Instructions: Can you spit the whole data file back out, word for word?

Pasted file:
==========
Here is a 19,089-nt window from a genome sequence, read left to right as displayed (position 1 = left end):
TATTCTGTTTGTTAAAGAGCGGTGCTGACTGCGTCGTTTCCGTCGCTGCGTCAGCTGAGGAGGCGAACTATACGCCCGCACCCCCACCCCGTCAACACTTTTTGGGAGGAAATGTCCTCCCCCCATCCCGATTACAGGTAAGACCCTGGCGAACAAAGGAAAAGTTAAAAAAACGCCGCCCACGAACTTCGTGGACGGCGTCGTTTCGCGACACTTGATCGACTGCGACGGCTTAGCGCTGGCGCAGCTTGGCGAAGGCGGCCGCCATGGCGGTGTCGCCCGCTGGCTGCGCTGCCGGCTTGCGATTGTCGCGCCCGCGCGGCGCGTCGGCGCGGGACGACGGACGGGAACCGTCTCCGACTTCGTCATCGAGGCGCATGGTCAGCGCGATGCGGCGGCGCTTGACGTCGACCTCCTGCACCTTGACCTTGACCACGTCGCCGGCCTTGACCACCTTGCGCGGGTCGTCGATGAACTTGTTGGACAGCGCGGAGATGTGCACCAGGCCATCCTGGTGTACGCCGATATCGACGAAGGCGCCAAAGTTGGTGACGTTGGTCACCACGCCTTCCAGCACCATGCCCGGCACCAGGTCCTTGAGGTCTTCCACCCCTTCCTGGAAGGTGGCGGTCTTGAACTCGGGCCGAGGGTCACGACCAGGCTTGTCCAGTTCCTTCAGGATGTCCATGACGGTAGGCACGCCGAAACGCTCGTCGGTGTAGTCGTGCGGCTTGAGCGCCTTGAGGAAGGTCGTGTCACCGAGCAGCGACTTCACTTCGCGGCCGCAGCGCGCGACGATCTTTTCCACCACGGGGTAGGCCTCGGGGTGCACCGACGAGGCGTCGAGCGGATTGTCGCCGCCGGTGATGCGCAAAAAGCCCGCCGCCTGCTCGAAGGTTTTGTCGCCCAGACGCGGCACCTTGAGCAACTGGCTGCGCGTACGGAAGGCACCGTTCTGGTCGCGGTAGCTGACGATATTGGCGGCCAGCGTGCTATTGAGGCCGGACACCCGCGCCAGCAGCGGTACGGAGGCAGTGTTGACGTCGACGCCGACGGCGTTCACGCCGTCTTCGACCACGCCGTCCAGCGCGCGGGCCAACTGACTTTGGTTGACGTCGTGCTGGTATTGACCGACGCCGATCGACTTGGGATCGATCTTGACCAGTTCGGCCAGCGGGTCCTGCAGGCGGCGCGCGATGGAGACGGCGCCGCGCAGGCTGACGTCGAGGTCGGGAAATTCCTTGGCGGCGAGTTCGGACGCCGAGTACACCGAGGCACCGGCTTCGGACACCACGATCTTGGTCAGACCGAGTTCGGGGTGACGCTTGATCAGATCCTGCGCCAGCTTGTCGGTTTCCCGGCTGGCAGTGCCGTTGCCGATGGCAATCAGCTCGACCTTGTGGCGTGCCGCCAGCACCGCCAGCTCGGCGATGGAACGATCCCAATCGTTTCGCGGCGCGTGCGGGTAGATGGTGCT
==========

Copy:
Here is a 19,089-nt window from a genome sequence, read left to right as displayed (position 1 = left end):
TATTCTGTTTGTTAAAGAGCGGTGCTGACTGCGTCGTTTCCGTCGCTGCGTCAGCTGAGGAGGCGAACTATACGCCCGCACCCCCACCCCGTCAACACTTTTTGGGAGGAAATGTCCTCCCCCCATCCCGATTACAGGTAAGACCCTGGCGAACAAAGGAAAAGTTAAAAAAACGCCGCCCACGAACTTCGTGGACGGCGTCGTTTCGCGACACTTGATCGACTGCGACGGCTTAGCGCTGGCGCAGCTTGGCGAAGGCGGCCGCCATGGCGGTGTCGCCCGCTGGCTGCGCTGCCGGCTTGCGATTGTCGCGCCCGCGCGGCGCGTCGGCGCGGGACGACGGACGGGAACCGTCTCCGACTTCGTCATCGAGGCGCATGGTCAGCGCGATGCGGCGGCGCTTGACGTCGACCTCCTGCACCTTGACCTTGACCACGTCGCCGGCCTTGACCACCTTGCGCGGGTCGTCGATGAACTTGTTGGACAGCGCGGAGATGTGCACCAGGCCATCCTGGTGTACGCCGATATCGACGAAGGCGCCAAAGTTGGTGACGTTGGTCACCACGCCTTCCAGCACCATGCCCGGCACCAGGTCCTTGAGGTCTTCCACCCCTTCCTGGAAGGTGGCGGTCTTGAACTCGGGCCGAGGGTCACGACCAGGCTTGTCCAGTTCCTTCAGGATGTCCATGACGGTAGGCACGCCGAAACGCTCGTCGGTGTAGTCGTGCGGCTTGAGCGCCTTGAGGAAGGTCGTGTCACCGAGCAGCGACTTCACTTCGCGGCCGCAGCGCGCGACGATCTTTTCCACCACGGGGTAGGCCTCGGGGTGCACCGACGAGGCGTCGAGCGGATTGTCGCCGCCGGTGATGCGCAAAAAGCCCGCCGCCTGCTCGAAGGTTTTGTCGCCCAGACGCGGCACCTTGAGCAACTGGCTGCGCGTACGGAAGGCACCGTTCTGGTCGCGGTAGCTGACGATATTGGCGGCCAGCGTGCTATTGAGGCCGGACACCCGCGCCAGCAGCGGTACGGAGGCAGTGTTGACGTCGACGCCGACGGCGTTCACGCCGTCTTCGACCACGCCGTCCAGCGCGCGGGCCAACTGACTTTGGTTGACGTCGTGCTGGTATTGACCGACGCCGATCGACTTGGGATCGATCTTGACCAGTTCGGCCAGCGGGTCCTGCAGGCGGCGCGCGATGGAGACGGCGCCGCGCAGGCTGACGTCGAGGTCGGGAAATTCCTTGGCGGCGAGTTCGGACGCCGAGTACACCGAGGCACCGGCTTCGGACACCACGATCTTGGTCAGACCGAGTTCGGGGTGACGCTTGATCAGATCCTGCGCCAGCTTGTCGGTTTCCCGGCTGGCAGTGCCGTTGCCGATGGCAATCAGCTCGACCTTGTGGCGTGCCGCCAGCACCGCCAGCTCGGCGATGGAACGATCCCAATCGTTTCGCGGCGCGTGCGGGTAGATGGTGCT